October 23, 2020

Art Collector continues ascent in Blue Grass win

Art Collector
Art Collector notched his first stakes win in the Blue Grass Stakes (Coady Photography)

Art Collector brought the goods to Saturday’s $600,000 Blue Grass (G1) at Keeneland, driving past Swiss Skydiver in midstretch and posting a three-length win in the major Kentucky Derby qualifier. The rapidly-improving colt made his first dirt stakes appearance for owner/breeder Bruce Lunsford and trainer Tommy Drury Jr., and Art Collector stretched his win streak to three with regular rider Brian Hernandez Jr. in the saddle.

Off as the 2.30-1 second choice, Art Collector tracked the pace in third between Shivaree to the inside and 2.20-1 favorite Swiss Skydiver on the outside. Swiss Skydiver, who was trying to become the first filly to ever win the Blue Grass, edged forward to take a short lead entering the backstretch.

The early pace was solid (:23.25 and :46.61), and Swiss Skydiver reached the three-quarters mark in 1:10.63 with a one-length advantage. Art Collector was about a length back in second, and Hernandez asked for run approaching the quarter-pole.

Art Collector drew even with about a furlong remaining and drew off in the final sixteenth of a mile, completing the 1 1/8-mile distance in 1:48.11.

“He’s a really good horse,” Hernandez said. If you go back and watch all his replays, he’s just a very athletic horse…It’s been a fun ride.”

Swiss Skydiver held second by nearly five lengths, with 7-1 third choice Rushie winning a three-horse battle for the show spot. Enforceable closed to be a neck back in fourth, a head better than fifth-placer Attachment Rate. Mr. Big News, Finnick the Fierce, Tiesto, Hard Lighting, Basin, Shivaree, Hunt the Front, and Man in the Can completed the order of finish.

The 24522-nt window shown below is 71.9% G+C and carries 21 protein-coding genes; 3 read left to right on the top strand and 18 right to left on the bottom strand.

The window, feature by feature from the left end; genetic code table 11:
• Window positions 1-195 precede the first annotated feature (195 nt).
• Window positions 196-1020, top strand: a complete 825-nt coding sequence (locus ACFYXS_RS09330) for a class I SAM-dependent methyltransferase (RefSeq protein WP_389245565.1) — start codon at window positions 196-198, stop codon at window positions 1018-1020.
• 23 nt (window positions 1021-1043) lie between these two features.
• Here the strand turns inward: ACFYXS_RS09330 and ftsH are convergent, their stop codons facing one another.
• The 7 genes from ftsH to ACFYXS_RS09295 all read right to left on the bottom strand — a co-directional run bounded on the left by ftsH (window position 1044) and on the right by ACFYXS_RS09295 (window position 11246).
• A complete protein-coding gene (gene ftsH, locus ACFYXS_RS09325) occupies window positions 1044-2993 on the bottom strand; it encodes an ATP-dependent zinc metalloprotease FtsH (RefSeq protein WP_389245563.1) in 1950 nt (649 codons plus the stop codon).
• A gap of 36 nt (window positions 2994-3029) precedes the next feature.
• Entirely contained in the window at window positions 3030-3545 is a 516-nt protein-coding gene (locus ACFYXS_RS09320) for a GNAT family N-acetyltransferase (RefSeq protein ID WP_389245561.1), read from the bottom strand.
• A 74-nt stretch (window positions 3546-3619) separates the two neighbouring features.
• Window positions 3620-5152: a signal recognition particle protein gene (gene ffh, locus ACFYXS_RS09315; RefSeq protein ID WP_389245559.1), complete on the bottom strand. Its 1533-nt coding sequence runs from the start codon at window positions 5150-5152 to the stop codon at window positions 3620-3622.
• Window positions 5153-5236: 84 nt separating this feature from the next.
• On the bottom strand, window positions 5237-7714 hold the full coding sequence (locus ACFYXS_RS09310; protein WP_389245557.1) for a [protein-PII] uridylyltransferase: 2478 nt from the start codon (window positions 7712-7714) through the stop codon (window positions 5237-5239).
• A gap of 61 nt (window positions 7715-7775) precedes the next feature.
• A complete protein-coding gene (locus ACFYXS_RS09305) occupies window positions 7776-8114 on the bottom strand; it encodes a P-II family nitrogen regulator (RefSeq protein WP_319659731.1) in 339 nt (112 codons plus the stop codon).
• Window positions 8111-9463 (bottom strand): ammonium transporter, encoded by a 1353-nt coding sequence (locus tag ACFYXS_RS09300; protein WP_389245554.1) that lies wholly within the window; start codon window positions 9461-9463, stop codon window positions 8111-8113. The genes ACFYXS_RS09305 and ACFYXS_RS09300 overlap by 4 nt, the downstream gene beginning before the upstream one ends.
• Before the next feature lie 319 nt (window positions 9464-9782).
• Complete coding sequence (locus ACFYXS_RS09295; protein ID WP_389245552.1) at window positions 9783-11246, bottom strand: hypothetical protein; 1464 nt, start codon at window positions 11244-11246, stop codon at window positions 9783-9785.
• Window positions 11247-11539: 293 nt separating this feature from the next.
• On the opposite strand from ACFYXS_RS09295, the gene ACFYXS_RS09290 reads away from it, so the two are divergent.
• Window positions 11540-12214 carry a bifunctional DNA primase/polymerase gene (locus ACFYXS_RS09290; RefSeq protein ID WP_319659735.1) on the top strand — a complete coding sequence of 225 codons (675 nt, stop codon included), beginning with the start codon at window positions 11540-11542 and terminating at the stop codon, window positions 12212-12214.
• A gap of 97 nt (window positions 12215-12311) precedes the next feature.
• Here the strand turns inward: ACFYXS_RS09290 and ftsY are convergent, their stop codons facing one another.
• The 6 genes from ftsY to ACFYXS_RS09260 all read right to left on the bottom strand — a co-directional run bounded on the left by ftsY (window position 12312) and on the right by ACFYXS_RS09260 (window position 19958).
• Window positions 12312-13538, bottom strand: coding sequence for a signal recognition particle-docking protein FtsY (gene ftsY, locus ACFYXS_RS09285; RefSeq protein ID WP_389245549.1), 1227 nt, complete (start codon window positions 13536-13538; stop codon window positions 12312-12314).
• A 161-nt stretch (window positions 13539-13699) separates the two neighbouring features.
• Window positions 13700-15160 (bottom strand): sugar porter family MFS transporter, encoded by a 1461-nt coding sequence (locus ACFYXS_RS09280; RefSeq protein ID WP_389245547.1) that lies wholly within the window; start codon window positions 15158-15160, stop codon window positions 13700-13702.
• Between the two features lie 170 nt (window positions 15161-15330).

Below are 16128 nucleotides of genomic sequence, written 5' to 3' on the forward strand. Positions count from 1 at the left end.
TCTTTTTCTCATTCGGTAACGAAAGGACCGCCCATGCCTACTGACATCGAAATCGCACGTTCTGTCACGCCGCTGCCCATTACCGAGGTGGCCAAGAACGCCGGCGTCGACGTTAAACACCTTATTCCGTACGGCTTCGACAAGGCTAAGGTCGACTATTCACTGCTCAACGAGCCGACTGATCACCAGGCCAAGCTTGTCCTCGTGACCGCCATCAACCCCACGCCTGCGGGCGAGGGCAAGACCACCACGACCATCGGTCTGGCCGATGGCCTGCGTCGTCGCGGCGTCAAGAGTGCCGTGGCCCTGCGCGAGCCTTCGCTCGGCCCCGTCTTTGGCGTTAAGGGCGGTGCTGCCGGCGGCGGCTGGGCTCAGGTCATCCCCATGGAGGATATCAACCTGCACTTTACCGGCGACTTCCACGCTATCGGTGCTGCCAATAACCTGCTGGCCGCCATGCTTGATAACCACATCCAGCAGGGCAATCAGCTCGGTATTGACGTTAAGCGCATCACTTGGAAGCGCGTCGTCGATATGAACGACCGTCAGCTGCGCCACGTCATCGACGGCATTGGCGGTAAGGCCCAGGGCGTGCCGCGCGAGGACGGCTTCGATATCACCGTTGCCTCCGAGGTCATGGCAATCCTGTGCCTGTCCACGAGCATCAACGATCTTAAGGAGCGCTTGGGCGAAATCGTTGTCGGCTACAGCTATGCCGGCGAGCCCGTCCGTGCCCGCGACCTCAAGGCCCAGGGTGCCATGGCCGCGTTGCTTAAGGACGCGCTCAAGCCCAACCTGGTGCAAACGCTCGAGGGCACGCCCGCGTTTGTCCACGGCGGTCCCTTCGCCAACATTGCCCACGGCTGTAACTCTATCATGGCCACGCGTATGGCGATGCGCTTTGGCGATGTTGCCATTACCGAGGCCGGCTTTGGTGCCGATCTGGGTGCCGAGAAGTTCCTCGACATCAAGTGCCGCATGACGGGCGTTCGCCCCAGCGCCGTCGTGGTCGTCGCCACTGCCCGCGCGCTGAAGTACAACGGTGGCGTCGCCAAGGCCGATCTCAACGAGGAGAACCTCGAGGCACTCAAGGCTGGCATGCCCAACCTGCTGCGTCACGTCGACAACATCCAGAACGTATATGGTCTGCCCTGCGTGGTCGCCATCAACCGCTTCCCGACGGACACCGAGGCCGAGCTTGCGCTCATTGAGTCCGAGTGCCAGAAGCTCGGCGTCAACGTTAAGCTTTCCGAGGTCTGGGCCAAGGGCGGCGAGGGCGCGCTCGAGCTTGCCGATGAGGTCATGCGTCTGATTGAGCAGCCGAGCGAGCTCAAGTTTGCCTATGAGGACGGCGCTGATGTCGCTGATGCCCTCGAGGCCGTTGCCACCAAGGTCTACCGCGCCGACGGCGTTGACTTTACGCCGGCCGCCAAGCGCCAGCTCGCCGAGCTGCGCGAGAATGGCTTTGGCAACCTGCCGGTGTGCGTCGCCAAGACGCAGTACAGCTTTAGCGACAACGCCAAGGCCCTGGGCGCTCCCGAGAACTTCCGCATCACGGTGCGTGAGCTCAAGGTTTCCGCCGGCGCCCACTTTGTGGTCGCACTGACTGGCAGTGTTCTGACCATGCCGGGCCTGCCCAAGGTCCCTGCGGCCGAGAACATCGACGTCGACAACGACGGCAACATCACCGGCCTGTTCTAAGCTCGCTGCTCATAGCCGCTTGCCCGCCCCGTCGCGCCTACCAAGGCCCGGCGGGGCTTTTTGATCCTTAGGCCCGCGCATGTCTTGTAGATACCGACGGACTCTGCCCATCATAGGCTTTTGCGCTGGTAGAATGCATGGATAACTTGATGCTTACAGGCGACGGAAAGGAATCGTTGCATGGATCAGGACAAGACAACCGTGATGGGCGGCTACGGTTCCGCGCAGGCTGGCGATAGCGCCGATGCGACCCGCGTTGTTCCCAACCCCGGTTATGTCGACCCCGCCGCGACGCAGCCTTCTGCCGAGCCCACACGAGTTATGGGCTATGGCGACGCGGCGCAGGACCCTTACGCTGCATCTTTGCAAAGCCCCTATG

Worth a combined 170 points to the top four finishers (100-40-20-10 scale) as part of the Road to the Kentucky Derby series, Art Collector stamped his berth to the Run for the Roses on Sept. 5. The Kentucky-bred son of Bernardini has finished first in his last three starts on the main track at Churchill Downs (disqualified once).

“He’s very versatile, very classy. He’s just the whole package” Drury said. “It’s been a little bit of a roller coaster ride. Everybody was fighting the same thing with COVID-19 and the uncertainty. I’m at a loss for words. It takes a village to get these things; there’s a lot of people who have done their part. I’m just honored to be able to share this with my staff and everyone that worked to get him here.”

The bay sophomore began his career on the turf last summer for trainer Joe Sharp, recording a maiden win from three starts, and switched to the dirt last November. He experienced a troubled trip in the first attempt and wound up sixth, but Art Collector rolled by a 7 1/2-length margin over a sloppy oval in his juvenile finale (disqualified and placed last afterwards for a post-race drug violation).

Transferred to Drury over the winter, Art Collector opened his 3-year-old season with a rallying 2 3/4-length score over entry-level allowance rivals at 7-furlongs in mid-May, and switched tactics to post a spectacular wire-to-wire allowance tally at 1 1/16 miles on June 13, registering career-best BRIS Speed (103) and Late Pace (114) numbers for the 6 1/2-length decision.

Art Collector continued to move forward while stepping up in class in the Blue Grass, and he’s now earned $548,475 from an 8-4-1-0 record.

“It took me my whole life just to get to this one win,” Drury said when asked about the Kentucky Derby. “I’m going to enjoy this one and we’ll worry about that tomorrow.”

Out of the stakes-winning Distorted Humor mare Distorted Legacy, who relished longer distances finishing second in the 1 1/4-mile Flower Bowl (G1) and a close fourth in the 1 3/8-mile Breeders’ Cup Filly & Mare Turf (G1) in 2011, Art Collector hails from stamina-infused bloodlines. Sire Bernardini won the Preakness (G1) and Travers (G1), and Distorted Legacy is a half-sister to Grade 2 winner Vision and Verse, a close second in the 1999 editions Belmont Stakes (G1) and Travers (G1).

Hernandez was asked if he had any hesitation about Art Collector getting the 1 1/4-mile Kentucky Derby distance.

“No,” the jockey said. “You see him today going a mile and an eighth. They’re all 3-year-olds, and we’re all going to be trying to go a mile and a quarter. We’ve got one of the Derby favorites now, so you’ve got to be excited.”